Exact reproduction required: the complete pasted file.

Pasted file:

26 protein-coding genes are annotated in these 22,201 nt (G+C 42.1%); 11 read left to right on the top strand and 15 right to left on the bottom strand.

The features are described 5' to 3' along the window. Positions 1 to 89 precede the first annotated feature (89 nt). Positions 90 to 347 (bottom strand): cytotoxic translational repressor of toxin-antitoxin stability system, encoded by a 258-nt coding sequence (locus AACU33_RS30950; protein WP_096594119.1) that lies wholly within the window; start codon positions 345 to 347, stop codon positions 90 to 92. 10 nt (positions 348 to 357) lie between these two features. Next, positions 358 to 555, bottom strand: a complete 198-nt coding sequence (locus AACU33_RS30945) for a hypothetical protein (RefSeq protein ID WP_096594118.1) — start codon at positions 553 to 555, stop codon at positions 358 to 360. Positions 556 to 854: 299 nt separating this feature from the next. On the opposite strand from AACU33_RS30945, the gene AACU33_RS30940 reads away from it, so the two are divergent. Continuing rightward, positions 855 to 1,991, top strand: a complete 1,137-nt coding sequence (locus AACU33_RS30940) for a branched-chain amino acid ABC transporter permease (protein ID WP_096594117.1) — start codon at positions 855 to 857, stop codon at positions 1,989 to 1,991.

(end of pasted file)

26 protein-coding genes are annotated in these 22,201 nt (G+C 42.1%); 11 read left to right on the top strand and 15 right to left on the bottom strand.

The features are described 5' to 3' along the window. Positions 1 to 89 precede the first annotated feature (89 nt). Positions 90 to 347 (bottom strand): cytotoxic translational repressor of toxin-antitoxin stability system, encoded by a 258-nt coding sequence (locus AACU33_RS30950; protein WP_096594119.1) that lies wholly within the window; start codon positions 345 to 347, stop codon positions 90 to 92. 10 nt (positions 348 to 357) lie between these two features. Next, positions 358 to 555, bottom strand: a complete 198-nt coding sequence (locus AACU33_RS30945) for a hypothetical protein (RefSeq protein ID WP_096594118.1) — start codon at positions 553 to 555, stop codon at positions 358 to 360. Positions 556 to 854: 299 nt separating this feature from the next. On the opposite strand from AACU33_RS30945, the gene AACU33_RS30940 reads away from it, so the two are divergent. Continuing rightward, positions 855 to 1,991, top strand: a complete 1,137-nt coding sequence (locus AACU33_RS30940) for a branched-chain amino acid ABC transporter permease (protein ID WP_096594117.1) — start codon at positions 855 to 857, stop codon at positions 1,989 to 1,991.